Drew McQueen Bledsoe (born February 14, 1972) is an American former professional football player who was a quarterback in the National Football League (NFL) for 14 seasons, primarily with the New England Patriots. He played college football at Washington State, where he won Pac-10 Offensive Player of the Year as a junior, and was selected by the Patriots first overall in the 1993 NFL Draft. Considered the face of the Patriots franchise during his nine seasons with the team, Bledsoe helped improve New England's fortunes from 1993 to 2001. Under Bledsoe, the Patriots ended a seven-year postseason drought, qualified for the playoffs four times, clinched their division twice, and made a Super Bowl appearance in Super Bowl XXXI. He was also named to three Pro Bowls and became the youngest quarterback to play in the NFL's all-star game with his 1995 appearance.
Following a period of declining success and two consecutive seasons in which the Patriots missed the playoffs, Bledsoe suffered a near-fatal injury early in the 2001 season that led to backup Tom Brady becoming the team's starter. He was unable to regain his starting position for the remainder of the season due to Brady's success, which led to the Patriots winning their first championship in Super Bowl XXXVI and began a dynasty for the franchise. Bledsoe subsequently played three seasons with the Buffalo Bills, where he made a fourth Pro Bowl appearance, and his final two with the Dallas Cowboys.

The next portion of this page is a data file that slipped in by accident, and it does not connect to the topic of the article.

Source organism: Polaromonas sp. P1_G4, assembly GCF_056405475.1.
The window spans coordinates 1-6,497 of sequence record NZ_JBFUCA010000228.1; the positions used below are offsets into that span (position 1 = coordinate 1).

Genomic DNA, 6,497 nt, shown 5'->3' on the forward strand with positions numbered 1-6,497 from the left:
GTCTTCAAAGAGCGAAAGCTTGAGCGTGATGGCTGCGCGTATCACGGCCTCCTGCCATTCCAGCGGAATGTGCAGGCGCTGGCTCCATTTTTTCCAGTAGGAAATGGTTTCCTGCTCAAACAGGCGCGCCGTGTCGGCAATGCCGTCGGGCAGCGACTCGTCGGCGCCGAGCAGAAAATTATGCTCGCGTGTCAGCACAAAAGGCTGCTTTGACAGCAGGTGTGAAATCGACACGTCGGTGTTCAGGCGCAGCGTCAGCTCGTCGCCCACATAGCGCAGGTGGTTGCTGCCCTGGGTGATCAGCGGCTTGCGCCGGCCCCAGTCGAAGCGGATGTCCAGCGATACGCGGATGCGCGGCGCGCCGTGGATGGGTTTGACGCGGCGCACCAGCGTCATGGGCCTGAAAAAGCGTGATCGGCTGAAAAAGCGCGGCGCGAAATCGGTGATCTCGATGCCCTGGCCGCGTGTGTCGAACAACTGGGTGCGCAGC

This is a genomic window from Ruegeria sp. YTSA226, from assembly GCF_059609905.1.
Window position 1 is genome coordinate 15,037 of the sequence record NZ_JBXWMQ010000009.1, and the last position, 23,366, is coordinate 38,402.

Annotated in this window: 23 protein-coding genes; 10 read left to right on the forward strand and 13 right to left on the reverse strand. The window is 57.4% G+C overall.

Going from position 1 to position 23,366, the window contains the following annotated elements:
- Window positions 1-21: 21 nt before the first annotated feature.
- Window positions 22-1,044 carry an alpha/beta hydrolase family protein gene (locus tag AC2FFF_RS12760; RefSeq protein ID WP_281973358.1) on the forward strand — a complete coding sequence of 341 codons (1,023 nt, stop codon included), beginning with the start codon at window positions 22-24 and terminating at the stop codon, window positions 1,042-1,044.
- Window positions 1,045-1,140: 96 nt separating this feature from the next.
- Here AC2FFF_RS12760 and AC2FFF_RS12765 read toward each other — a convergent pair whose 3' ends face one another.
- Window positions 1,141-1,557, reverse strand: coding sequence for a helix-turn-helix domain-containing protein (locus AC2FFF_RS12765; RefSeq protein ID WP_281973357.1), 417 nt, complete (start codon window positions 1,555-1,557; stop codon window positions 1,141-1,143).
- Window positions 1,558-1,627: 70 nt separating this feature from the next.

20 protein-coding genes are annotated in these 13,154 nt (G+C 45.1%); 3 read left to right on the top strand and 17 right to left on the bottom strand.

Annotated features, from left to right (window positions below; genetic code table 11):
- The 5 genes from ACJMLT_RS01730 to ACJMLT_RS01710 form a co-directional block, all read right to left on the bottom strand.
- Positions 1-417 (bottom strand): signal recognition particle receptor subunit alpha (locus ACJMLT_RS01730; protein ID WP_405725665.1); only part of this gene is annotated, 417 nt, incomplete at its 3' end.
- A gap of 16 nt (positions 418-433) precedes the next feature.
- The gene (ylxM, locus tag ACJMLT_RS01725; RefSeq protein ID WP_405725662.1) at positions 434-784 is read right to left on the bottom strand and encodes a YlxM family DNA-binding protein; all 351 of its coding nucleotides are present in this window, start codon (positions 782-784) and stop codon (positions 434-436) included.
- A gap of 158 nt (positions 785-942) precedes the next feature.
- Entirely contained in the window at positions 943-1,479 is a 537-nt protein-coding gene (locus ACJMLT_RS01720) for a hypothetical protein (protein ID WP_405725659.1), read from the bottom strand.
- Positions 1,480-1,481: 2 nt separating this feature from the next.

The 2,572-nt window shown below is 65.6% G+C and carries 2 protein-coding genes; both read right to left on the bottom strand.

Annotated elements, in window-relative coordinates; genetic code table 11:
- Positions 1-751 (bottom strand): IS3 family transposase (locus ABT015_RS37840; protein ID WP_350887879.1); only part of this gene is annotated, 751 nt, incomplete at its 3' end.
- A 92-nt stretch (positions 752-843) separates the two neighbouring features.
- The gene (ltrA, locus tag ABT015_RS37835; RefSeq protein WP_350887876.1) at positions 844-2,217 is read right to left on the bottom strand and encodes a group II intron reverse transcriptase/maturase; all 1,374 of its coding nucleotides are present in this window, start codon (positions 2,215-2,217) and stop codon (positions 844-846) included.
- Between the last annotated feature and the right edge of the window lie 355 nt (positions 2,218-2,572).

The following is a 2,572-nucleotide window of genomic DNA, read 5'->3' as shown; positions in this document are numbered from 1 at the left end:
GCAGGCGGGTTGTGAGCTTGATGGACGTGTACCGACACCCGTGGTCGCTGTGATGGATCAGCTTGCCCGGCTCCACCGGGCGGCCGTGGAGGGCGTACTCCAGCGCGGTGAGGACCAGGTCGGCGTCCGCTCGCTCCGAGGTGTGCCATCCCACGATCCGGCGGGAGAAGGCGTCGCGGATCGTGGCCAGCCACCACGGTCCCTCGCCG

While his tenure with the Patriots would be eclipsed by Brady, Bledsoe is recognized for helping rebuild the franchise and his role during their first Super Bowl-winning season when he relieved an injured Brady to help win the 2001 AFC Championship. For his accomplishments in New England, he was inducted to the Patriots Hall of Fame in 2011.